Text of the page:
Journalist fought for the South with mighty pen

Peter Wellington Alexander of Georgia is subject of new book

September 15, 2001|By Edward Colimore | Edward Colimore,KNIGHT RIDDER/TRIBUNE

KEARNY, N.J. - The initials P.W.A.

The same three kept turning up at the end of newspaper articles published 140 years ago and piqued the interest of New Jersey historian William Styple as he was researching a book last summer.

Styple was looking through papers from the Civil War for letters written by common soldiers but was drawn instead to a mystery reporter who had written so eloquently of battles and leaders.

He studied the papers for clues to P.W.A.'s identity and soon became acquainted with a fascinating man who may be viewed by history as the Ernie Pyle of the South: Peter Wellington Alexander.

"As Ernie Pyle was to G.I. Joe in World War II, P.W.A. was to Johnny Reb," said Styple, author of Writing and Fighting the Confederate War: The Letters of Peter Wellington Alexander, Confederate War Correspondent, which was released this summer. "He was probably the most influential civilian in the South."

Yet many Civil War historians across the country knew little or nothing of the Georgia reporter, who publicized the dire condition of Southern troops during the war and helped them receive the clothes, food and other supplies they needed to survive.

Edwin Bearss, historian emeritus of the National Park Service, said Styple "scores a high-five for the Civil War community. The Civil War as reported by Peter Wellington Alexander provides a welcome perspective of the conflict seen by a journalist."

While beloved by the troops, Alexander was not always as well liked by generals and politicians who were criticized in some of his 800 dispatches for the Savannah Republican, Atlanta Southern Confederacy, Mobile Advertiser & Register, Richmond Dispatch and The Times of London.

`Different kind of hero'

"He was a different kind of hero - for he never led a cavalry charge, commanded a battery, or even shouldered a musket," Styple said during an interview. "His weapon was not the sword but the pen."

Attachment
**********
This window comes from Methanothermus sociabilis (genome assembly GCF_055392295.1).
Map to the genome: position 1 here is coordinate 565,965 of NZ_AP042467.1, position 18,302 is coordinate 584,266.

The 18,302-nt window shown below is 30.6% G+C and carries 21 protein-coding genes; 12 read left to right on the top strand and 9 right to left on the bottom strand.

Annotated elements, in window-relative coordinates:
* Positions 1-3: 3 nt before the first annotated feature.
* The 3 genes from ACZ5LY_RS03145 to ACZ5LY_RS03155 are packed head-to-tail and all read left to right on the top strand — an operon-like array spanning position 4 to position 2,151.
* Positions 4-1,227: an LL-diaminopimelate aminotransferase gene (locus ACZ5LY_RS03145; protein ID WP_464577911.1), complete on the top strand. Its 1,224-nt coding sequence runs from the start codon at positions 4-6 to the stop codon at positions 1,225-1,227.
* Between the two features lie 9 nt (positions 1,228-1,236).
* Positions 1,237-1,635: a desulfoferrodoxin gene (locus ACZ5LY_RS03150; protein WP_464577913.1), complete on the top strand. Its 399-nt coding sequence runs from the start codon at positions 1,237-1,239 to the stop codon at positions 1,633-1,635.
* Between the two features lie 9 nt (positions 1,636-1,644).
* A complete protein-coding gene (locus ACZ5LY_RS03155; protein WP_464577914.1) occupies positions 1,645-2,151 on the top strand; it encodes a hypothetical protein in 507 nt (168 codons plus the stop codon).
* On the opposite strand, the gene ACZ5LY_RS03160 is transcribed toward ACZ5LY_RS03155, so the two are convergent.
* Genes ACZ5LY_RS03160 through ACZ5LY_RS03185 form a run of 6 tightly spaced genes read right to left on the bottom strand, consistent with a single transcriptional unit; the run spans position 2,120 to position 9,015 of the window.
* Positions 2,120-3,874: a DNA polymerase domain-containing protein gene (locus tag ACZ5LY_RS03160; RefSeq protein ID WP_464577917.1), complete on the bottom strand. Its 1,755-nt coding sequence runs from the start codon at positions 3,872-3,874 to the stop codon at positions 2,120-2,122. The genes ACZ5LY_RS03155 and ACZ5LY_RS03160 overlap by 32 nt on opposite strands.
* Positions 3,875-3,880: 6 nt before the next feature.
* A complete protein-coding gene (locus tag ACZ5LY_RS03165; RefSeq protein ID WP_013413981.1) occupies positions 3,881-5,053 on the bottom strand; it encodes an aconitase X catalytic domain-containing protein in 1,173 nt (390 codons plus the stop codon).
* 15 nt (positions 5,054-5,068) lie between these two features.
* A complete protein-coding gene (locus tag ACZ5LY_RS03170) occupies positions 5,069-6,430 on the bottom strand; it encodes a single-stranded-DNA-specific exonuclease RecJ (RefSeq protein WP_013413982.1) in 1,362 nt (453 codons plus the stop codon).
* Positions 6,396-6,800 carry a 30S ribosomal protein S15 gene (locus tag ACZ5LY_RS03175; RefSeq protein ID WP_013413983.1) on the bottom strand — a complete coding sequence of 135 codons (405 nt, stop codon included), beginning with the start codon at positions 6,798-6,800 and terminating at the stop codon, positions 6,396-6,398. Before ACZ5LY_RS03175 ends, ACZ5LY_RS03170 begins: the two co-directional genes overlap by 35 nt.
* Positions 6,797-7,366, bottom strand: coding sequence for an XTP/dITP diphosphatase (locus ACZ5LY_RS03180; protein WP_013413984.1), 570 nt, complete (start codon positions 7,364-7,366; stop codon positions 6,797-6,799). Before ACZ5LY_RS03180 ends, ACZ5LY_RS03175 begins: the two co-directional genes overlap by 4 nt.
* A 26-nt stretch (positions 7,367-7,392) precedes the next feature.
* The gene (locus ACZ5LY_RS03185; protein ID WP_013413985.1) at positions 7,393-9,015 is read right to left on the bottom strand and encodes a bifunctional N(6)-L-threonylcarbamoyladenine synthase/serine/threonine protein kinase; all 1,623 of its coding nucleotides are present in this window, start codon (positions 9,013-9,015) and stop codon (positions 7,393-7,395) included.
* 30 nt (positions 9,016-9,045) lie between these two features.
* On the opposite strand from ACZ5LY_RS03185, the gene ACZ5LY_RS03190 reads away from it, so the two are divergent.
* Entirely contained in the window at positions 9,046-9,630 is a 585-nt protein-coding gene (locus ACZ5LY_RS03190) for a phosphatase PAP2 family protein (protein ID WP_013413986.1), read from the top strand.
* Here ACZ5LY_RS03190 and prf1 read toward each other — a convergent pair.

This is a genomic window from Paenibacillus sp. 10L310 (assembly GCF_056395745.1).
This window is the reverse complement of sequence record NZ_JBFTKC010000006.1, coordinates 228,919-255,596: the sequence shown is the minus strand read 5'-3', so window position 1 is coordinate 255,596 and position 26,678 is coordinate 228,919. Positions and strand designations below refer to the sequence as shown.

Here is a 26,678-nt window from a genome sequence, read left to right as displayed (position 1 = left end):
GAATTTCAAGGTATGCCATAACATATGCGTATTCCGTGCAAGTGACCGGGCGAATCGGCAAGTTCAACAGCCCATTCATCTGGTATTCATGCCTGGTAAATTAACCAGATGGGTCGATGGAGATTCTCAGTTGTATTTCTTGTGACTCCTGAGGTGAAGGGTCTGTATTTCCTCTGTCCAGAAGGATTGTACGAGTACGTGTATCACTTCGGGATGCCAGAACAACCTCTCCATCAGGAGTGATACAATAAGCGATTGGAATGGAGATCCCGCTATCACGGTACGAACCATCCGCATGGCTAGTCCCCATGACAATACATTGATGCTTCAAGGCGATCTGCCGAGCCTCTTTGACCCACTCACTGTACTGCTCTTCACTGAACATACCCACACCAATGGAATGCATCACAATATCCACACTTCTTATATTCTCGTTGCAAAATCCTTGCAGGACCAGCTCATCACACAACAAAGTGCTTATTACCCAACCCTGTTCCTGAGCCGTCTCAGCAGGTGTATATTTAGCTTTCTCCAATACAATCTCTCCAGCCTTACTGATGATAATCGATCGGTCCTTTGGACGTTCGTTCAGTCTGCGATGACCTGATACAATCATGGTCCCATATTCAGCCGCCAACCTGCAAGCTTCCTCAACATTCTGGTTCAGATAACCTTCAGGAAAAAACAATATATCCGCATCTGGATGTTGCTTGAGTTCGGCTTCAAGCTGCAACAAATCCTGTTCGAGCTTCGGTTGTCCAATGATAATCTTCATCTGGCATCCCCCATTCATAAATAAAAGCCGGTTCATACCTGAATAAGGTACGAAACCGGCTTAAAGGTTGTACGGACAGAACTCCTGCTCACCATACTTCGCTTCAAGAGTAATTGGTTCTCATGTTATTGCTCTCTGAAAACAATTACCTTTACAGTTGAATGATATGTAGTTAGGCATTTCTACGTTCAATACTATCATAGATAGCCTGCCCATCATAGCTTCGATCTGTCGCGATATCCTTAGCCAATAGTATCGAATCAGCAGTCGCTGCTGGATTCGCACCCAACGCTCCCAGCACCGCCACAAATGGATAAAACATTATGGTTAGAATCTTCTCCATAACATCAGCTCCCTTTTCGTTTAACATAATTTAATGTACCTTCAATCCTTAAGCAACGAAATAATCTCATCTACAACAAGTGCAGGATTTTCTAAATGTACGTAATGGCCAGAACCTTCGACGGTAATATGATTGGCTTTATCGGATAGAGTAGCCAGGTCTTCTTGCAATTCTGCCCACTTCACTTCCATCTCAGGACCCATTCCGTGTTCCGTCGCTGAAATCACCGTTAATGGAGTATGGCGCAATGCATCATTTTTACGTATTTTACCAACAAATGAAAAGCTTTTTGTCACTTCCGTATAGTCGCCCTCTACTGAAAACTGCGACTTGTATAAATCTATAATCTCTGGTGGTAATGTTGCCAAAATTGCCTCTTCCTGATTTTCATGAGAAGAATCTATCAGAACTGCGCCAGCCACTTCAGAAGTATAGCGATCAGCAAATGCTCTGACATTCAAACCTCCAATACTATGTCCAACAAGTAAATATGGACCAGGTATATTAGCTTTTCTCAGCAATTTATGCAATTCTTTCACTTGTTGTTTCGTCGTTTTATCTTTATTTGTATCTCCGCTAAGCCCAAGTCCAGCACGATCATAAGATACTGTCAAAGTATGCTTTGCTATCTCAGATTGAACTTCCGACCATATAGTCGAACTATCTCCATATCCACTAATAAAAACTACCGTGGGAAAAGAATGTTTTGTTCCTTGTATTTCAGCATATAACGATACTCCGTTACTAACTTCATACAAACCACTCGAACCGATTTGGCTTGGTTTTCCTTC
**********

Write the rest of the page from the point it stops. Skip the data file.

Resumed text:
Styple, 42, owner of Belle Grove Publishing Co. in Kearny, where he is the Hudson County town's historian, said his search for Alexander had led him in to a Columbia University library in New York. There he found more than 7,000 letters and documents in an obscure Alexander collection. He was still working on the project on Sept. 11, 2001, when terrorists struck the World Trade Center.

"I thought of all those people dying there, and it made me wonder how Alexander could watch it for four years - how he could see Pickett's charges, Antietam, the trench warfare at Petersburg."

`Very visual'

Alexander covered many major battles, Styple said, adding that his reports were "very visual, descriptive, some of the best of the war."

The reporter witnessed the deadliest day of the war on Sept. 17, 1862, at Sharpsburg, Md., where more than 26,000 Union and Confederate casualties were recorded.

"The fiercest and most hotly contested battle of the war was fought here yesterday," he wrote in a Sept. 18 dispatch. "Whether we consider the numbers engaged, the fierceness of the fight, it must be regarded as one of the most extraordinary battles of modern times."

Describing the fighting at a stone bridge, he wrote, "An officer who examined the ground says the enemy's dead lay so thick at one place, over an area of three acres, that he could walk over every yard of it on the bodies of the slain!"

After the battle, the Southern army faced a tough winter in a much weakened state. Alexander saw the suffering and wrote a dispatch on Sept. 26, 1862, that touched the hearts of Southerners.

"The men must have clothing and shoes this winter. They must have something to cover themselves while sleeping, and to protect themselves from the driving sleet and from storms when on duty."

The dispatch prompted a groundswell of support for the army, resulting in the needed supplies. It also helped cement Alexander's image as a friend of the army.

After the war, the reporter married, had children, and served as personal secretary to Georgia's governor. He planned to write a history of the Confederacy and began collecting his old dispatches, but he died in 1886 without completing the work.

"Perhaps it was his intention to write a history, but he also was urged by many to collect his old correspondence and publish it in a book," Styple said. "Taken as a whole, it really is a unique time-capsule history of America's great conflict."

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